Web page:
Love’s Labour Lost: A Reflection

While it is July now, it was not the hottest of days, since there had been enough cloud coverage to block at least some of the intense Florida sun. Still, they kept the air conditioning on rather than roll down the windows on the drive south. Rather than getting on the highway, they were stuck taking State Route 1. Though it was a more direct route, it was slower than driving along the highway, as they passed through shopping plazas and medical centers and car dealerships that now lined the route.  

I looked forward to the play perhaps more than would seem reasonable, given it was just a small local production, hardly anything with a large budget or A-List casting. However, sitting out on the lawn, beer in hand, losing myself in the production for a few hours in good company was always a pleasure. Simply seeing a movie paled in comparison to a live performance; though film may have more special effects, and they can reshoot as many times as they want to make each scene as perfect as possible, and have more freedom in setting, there is something about a traditional play that makes it more powerful, more capable of connecting us to those who experience it with us.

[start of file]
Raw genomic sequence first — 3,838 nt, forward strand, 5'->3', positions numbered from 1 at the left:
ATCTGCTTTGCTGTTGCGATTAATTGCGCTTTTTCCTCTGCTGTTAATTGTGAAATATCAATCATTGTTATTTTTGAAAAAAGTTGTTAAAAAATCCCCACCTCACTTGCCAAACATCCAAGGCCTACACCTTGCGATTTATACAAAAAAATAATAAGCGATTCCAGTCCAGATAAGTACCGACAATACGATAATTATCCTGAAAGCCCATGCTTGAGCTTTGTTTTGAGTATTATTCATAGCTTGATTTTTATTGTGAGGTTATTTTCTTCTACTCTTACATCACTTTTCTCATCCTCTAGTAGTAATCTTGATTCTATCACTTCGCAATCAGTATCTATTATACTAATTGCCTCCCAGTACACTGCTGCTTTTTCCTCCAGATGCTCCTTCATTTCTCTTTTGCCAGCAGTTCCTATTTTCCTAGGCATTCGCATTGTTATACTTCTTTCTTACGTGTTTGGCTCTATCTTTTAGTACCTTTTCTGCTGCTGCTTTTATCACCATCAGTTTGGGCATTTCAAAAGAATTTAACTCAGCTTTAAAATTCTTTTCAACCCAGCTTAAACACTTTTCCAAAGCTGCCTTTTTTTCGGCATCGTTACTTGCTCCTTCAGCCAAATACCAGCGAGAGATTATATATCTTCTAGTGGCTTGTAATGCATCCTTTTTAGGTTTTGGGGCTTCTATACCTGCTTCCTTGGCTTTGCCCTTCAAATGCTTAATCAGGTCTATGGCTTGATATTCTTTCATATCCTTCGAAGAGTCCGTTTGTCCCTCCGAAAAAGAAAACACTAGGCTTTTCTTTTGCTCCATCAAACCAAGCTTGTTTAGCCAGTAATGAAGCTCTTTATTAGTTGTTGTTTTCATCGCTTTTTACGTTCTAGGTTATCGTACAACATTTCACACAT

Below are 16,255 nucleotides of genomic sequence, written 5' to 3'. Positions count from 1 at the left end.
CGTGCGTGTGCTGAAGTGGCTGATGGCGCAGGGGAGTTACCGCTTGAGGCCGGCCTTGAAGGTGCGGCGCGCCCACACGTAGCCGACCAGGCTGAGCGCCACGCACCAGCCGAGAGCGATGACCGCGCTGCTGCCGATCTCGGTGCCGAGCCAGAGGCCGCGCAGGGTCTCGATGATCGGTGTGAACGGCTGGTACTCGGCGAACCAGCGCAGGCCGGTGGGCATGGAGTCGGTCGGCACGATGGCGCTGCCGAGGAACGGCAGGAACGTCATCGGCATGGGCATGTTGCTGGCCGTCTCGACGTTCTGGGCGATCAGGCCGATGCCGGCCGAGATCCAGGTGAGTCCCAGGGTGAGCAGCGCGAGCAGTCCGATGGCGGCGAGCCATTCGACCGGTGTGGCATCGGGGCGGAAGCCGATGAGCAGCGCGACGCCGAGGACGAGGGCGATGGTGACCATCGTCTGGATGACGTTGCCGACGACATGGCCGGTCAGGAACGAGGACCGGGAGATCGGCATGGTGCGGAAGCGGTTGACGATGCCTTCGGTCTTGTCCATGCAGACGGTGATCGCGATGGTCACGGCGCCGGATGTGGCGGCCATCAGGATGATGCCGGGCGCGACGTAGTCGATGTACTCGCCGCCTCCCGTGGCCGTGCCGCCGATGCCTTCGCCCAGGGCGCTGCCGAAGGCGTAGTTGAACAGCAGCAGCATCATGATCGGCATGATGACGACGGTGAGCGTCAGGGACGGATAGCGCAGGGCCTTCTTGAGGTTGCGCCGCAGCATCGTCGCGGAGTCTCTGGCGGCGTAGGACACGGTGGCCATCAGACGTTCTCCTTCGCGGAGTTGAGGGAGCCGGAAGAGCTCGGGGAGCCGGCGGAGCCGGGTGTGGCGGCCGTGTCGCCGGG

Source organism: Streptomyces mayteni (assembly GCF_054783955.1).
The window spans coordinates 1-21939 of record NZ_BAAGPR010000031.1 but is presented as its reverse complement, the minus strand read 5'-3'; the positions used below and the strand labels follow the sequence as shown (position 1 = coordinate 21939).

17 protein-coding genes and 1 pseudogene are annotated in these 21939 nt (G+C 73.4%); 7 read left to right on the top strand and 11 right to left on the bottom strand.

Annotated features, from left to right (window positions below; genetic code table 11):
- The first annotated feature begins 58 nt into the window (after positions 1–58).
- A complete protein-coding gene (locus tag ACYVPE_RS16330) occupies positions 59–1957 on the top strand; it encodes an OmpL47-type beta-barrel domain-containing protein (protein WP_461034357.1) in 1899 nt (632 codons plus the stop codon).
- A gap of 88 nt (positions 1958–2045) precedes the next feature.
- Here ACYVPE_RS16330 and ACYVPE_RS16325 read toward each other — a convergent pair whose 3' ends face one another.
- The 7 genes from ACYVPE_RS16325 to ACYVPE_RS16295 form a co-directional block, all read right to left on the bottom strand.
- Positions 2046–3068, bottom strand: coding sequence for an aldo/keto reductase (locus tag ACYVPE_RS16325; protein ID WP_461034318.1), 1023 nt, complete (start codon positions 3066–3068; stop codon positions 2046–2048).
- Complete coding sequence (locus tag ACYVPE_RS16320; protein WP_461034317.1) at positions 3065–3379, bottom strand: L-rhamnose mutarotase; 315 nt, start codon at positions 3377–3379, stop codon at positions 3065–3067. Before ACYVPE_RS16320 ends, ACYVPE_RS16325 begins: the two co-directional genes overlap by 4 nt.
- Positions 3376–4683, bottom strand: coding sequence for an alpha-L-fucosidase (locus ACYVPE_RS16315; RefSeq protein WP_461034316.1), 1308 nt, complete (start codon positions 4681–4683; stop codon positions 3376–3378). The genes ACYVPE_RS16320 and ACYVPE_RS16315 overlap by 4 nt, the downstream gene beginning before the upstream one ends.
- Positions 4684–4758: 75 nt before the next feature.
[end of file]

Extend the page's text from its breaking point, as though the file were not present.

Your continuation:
After a quick meal at a local Panera, we arrived and found parking easily enough. We crossed over A1A, the road that most closely hugged the coast, and made our way to the amphitheater. Already, the section closest to the stage was claimed by a variety of patrons. There were family with large picnic coolers and foldable camping chairs, there were young adults with blankets and wine or beer, there were older retired couples settled in, some with light jackets despite the warmth of the evening. As they searched for a place to declare their own, they passed the “Wishing Will” where patrons could donate to the company. Coming for all around us was the sound of light, joyful conversations, and in the background there was instrumental music that was reminiscent of a time long ago- simple melodies plucked on mandolins or other similar instruments. Overhead there were some clouds that lingered from earlier showers, but there was no real threat of rain, there was a pleasant scent in the air that spoke vaguely of the sea, evaporating rain, and healthy grass.